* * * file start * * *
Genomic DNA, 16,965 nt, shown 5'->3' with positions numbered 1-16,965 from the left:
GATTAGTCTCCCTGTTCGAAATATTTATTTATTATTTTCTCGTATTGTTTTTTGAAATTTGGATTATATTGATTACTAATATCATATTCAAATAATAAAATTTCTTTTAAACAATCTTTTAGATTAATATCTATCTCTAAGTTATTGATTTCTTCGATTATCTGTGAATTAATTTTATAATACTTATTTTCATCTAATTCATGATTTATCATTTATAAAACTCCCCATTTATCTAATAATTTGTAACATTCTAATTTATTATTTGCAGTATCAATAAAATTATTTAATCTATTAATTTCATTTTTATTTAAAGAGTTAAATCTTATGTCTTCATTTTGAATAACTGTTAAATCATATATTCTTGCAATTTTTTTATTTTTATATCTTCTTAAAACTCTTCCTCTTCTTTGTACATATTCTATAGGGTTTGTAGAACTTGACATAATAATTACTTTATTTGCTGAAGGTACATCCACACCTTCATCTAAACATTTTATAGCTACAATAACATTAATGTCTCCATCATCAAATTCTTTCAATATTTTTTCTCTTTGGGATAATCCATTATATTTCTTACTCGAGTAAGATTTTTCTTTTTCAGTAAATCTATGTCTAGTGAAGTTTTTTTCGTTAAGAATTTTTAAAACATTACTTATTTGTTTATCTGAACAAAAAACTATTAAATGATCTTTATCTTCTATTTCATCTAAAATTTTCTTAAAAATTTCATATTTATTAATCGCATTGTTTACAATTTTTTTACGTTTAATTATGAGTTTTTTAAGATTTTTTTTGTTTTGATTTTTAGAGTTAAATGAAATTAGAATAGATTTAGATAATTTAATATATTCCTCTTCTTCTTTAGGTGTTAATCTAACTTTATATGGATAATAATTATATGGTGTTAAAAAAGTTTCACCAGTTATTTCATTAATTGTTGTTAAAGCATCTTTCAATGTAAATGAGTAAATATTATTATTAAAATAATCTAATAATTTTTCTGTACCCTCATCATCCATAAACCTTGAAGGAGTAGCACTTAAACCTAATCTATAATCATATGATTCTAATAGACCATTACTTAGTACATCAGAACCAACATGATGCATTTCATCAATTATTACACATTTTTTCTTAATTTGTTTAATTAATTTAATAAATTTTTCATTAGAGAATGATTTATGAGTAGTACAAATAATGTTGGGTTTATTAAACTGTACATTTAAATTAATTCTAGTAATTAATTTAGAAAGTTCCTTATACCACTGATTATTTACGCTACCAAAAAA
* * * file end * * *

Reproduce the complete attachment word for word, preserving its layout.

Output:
Genomic DNA, 16,965 nt, shown 5'->3' with positions numbered 1-16,965 from the left:
GATTAGTCTCCCTGTTCGAAATATTTATTTATTATTTTCTCGTATTGTTTTTTGAAATTTGGATTATATTGATTACTAATATCATATTCAAATAATAAAATTTCTTTTAAACAATCTTTTAGATTAATATCTATCTCTAAGTTATTGATTTCTTCGATTATCTGTGAATTAATTTTATAATACTTATTTTCATCTAATTCATGATTTATCATTTATAAAACTCCCCATTTATCTAATAATTTGTAACATTCTAATTTATTATTTGCAGTATCAATAAAATTATTTAATCTATTAATTTCATTTTTATTTAAAGAGTTAAATCTTATGTCTTCATTTTGAATAACTGTTAAATCATATATTCTTGCAATTTTTTTATTTTTATATCTTCTTAAAACTCTTCCTCTTCTTTGTACATATTCTATAGGGTTTGTAGAACTTGACATAATAATTACTTTATTTGCTGAAGGTACATCCACACCTTCATCTAAACATTTTATAGCTACAATAACATTAATGTCTCCATCATCAAATTCTTTCAATATTTTTTCTCTTTGGGATAATCCATTATATTTCTTACTCGAGTAAGATTTTTCTTTTTCAGTAAATCTATGTCTAGTGAAGTTTTTTTCGTTAAGAATTTTTAAAACATTACTTATTTGTTTATCTGAACAAAAAACTATTAAATGATCTTTATCTTCTATTTCATCTAAAATTTTCTTAAAAATTTCATATTTATTAATCGCATTGTTTACAATTTTTTTACGTTTAATTATGAGTTTTTTAAGATTTTTTTTGTTTTGATTTTTAGAGTTAAATGAAATTAGAATAGATTTAGATAATTTAATATATTCCTCTTCTTCTTTAGGTGTTAATCTAACTTTATATGGATAATAATTATATGGTGTTAAAAAAGTTTCACCAGTTATTTCATTAATTGTTGTTAAAGCATCTTTCAATGTAAATGAGTAAATATTATTATTAAAATAATCTAATAATTTTTCTGTACCCTCATCATCCATAAACCTTGAAGGAGTAGCACTTAAACCTAATCTATAATCATATGATTCTAATAGACCATTACTTAGTACATCAGAACCAACATGATGCATTTCATCAATTATTACACATTTTTTCTTAATTTGTTTAATTAATTTAATAAATTTTTCATTAGAGAATGATTTATGAGTAGTACAAATAATGTTGGGTTTATTAAACTGTACATTTAAATTAATTCTAGTAATTAATTTAGAAAGTTCCTTATACCACTGATTATTTACGCTACCAAAAAA